“When it came flying with them, I was the only member of staff who dared to even before they obtained their Commercial Pilot Licenses. I knew it would mean a lot to them because if we didn’t show them that we believed in them, then how did we expect them to get hired by others?

That singular act boosted their confidence. I see the success of my mentees as my success too because they are a part of my journey just as much as I am part of theirs. That is the sort of unique relationship I have with the young women and girls I am privileged to mentor.

It makes it very easy for them to relate to some level of trust and mutual respect, knowing that even when I’m tough on them, it is because I want them to succeed. For me, mentorship is truly about laying the groundwork for others to succeed and then standing back and letting them soar and shine.

My goal is to build a legacy that would transcend my lifetime - @timiprewolo Click To Tweet

What does a legacy mean to Timipre Wolo?

The CGEEE is committed to ensuring that internally displaced girls have access to education, whilst also empowering women through skills development and entrepreneurship.

Through Timipre Wolo’s organizations; CGEEE and TFN Energy, 5 girls from an Internally Displaced Camp (IDP) have been awarded scholarships to cover fees, school supplies, feeding and living stipend in 2017.

“At CGEEE we actually go beyond just sponsoring them to school to actually taking care of their welfare and mentoring them so we can get the best out of them. I know this is part of my calling because of the kind of joy and satisfaction I derive from seeing the eyes of these young girls light up with hope! This is not a one-time thing, it is a life-long commitment.

Timipre Wolo and her Girls at the IDP Camp

There is so much to be done, not only in northern Nigeria but also in every other part of the country, including the Niger Delta region where I come from.

I left PTDF to start my own company because most of the scholarship programs I initiated were discontinued in 2016 due to the economic recession. I figured that if I had the courage to pursue my dream of owning an energy company, I would someday be able to fund my passion.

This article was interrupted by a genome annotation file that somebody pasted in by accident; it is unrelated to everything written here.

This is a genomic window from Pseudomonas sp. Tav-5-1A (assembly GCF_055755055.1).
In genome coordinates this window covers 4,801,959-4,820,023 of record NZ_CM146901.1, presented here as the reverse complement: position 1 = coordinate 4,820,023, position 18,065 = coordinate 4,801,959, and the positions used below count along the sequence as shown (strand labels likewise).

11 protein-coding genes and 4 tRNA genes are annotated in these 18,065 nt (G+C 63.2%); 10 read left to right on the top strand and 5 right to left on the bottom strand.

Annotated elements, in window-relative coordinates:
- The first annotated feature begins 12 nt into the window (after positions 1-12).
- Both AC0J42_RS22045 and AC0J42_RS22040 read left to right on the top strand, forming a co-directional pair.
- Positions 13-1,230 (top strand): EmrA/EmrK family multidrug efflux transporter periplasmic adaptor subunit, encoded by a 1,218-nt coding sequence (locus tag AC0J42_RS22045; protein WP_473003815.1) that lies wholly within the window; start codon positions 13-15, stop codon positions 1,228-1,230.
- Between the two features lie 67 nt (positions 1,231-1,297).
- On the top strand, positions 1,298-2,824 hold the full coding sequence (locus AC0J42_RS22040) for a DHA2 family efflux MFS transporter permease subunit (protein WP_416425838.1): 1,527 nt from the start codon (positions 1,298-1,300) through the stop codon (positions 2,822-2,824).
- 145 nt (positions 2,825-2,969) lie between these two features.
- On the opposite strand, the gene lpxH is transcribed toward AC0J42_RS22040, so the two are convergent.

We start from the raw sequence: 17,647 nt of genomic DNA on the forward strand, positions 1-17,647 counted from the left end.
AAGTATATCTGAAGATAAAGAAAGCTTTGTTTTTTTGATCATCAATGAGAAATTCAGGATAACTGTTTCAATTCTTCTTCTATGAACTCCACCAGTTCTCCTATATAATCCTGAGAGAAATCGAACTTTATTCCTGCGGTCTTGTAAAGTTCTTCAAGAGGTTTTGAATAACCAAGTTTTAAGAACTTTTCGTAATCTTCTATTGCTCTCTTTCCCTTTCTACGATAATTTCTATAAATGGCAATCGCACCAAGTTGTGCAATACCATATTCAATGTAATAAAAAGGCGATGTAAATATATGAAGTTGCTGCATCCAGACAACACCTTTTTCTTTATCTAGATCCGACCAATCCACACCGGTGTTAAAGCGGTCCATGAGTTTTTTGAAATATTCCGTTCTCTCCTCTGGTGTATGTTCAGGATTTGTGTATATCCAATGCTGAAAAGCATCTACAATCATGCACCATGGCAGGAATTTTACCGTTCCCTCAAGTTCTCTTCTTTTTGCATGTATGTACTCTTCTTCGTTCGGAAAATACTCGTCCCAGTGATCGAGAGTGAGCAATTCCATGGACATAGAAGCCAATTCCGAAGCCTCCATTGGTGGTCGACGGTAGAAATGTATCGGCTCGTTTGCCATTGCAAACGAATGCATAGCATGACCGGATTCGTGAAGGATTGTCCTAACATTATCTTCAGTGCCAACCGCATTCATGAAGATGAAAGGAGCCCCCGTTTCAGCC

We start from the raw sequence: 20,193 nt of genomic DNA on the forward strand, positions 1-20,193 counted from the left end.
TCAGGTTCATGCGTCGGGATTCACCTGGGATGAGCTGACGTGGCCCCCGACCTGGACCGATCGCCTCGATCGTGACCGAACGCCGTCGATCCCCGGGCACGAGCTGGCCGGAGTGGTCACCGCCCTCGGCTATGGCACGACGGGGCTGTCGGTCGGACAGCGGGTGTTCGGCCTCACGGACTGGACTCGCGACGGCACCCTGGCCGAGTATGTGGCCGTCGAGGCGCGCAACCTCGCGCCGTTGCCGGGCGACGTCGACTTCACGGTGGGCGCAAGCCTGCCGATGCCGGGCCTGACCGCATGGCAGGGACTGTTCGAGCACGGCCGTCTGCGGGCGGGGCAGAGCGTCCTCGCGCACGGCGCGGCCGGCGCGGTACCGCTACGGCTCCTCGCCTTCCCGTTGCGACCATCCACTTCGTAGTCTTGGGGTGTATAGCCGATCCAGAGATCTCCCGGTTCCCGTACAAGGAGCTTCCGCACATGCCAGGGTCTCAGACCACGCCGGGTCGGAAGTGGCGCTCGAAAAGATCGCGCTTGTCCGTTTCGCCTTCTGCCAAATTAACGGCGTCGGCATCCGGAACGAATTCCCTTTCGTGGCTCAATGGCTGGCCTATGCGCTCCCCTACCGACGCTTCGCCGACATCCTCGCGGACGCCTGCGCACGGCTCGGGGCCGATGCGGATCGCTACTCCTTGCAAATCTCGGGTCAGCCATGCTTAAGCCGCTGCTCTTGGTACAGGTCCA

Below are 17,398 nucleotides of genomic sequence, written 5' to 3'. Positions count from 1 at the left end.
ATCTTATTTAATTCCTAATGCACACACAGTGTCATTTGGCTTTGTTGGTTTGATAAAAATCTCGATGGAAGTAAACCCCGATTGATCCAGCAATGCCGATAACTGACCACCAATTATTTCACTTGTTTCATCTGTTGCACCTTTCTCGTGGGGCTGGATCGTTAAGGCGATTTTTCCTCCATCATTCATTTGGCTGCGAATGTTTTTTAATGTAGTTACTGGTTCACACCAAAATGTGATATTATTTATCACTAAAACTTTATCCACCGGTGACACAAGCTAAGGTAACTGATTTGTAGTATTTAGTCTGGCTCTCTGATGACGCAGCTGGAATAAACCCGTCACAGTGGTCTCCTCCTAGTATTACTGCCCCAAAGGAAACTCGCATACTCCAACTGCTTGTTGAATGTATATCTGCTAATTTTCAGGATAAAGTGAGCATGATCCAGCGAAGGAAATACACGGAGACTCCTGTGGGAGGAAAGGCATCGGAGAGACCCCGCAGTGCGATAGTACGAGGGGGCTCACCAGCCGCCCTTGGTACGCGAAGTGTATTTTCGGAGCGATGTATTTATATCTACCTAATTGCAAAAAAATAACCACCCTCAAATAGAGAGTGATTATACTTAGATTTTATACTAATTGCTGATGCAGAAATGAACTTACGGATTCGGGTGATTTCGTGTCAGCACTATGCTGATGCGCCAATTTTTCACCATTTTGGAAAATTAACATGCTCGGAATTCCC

Barely 1 year after, we have awarded 5 full scholarships already. A lot of the teenage girls in the IDP camps are either impregnated, married off as child brides and most recently, taken to work in farms for a fee of 400 Naira per day just so they can survive. That is why giving them scholarships is not enough.

They must be taken care of in terms of providing welfare packages; showing them love and mentoring them because of the traumatic experience they had been exposed to.

My goal is to build a legacy that would transcend my lifetime and that is only achievable through strategic partnerships. We are setting up a trust fund and as TFN Energy grows by God’s special grace, the broader the opportunities we would be able to make available for women and girls in Nigeria and across the sub-Saharan African region.

We are structuring the scholarships in such a way that it will be sustainable, recession or no recession. My dream is for every girl to have access to education and to see more women in leadership in Nigeria and across the sub-Saharan African region.

Three takeaways from Timipre:

  • To start out, and stay relevant in your career, identify your purpose. Then this should be followed by a plan
  • As a woman, define what success means to you and don’t live your life by the standards set by others, then and only then, can you be undefined by societal norms and expectations.
  • From my climbing the ladder experience, I have learnt that no matter what task or responsibility you are assigned, go the extra mile to ensure that you surpass expectations, you never know who is watching you.”

AFRICAN WOMEN IN STEM Making Lemonade out of Lemons

The field of Science, Technology, Engineering, and Mathematics (STEM) has a significant disparity quota of men to women. UNESCO reports that less than a third of researchers are women in African countries such as Mali, Nigeria, Angola, and Ethiopia.

This is certainly not due to (in)ability. Rather, other factors such as social conditioning or opportunity may be responsible. For a lot of women, getting into the field requires extra grit, push and determination; even when the odds are stacked against them.

This piece centers on three African women who when faced with peculiar life challenges decided to transform them into opportunity. They managed to squeeze those lemons for all they were worth, making lemonade out of them.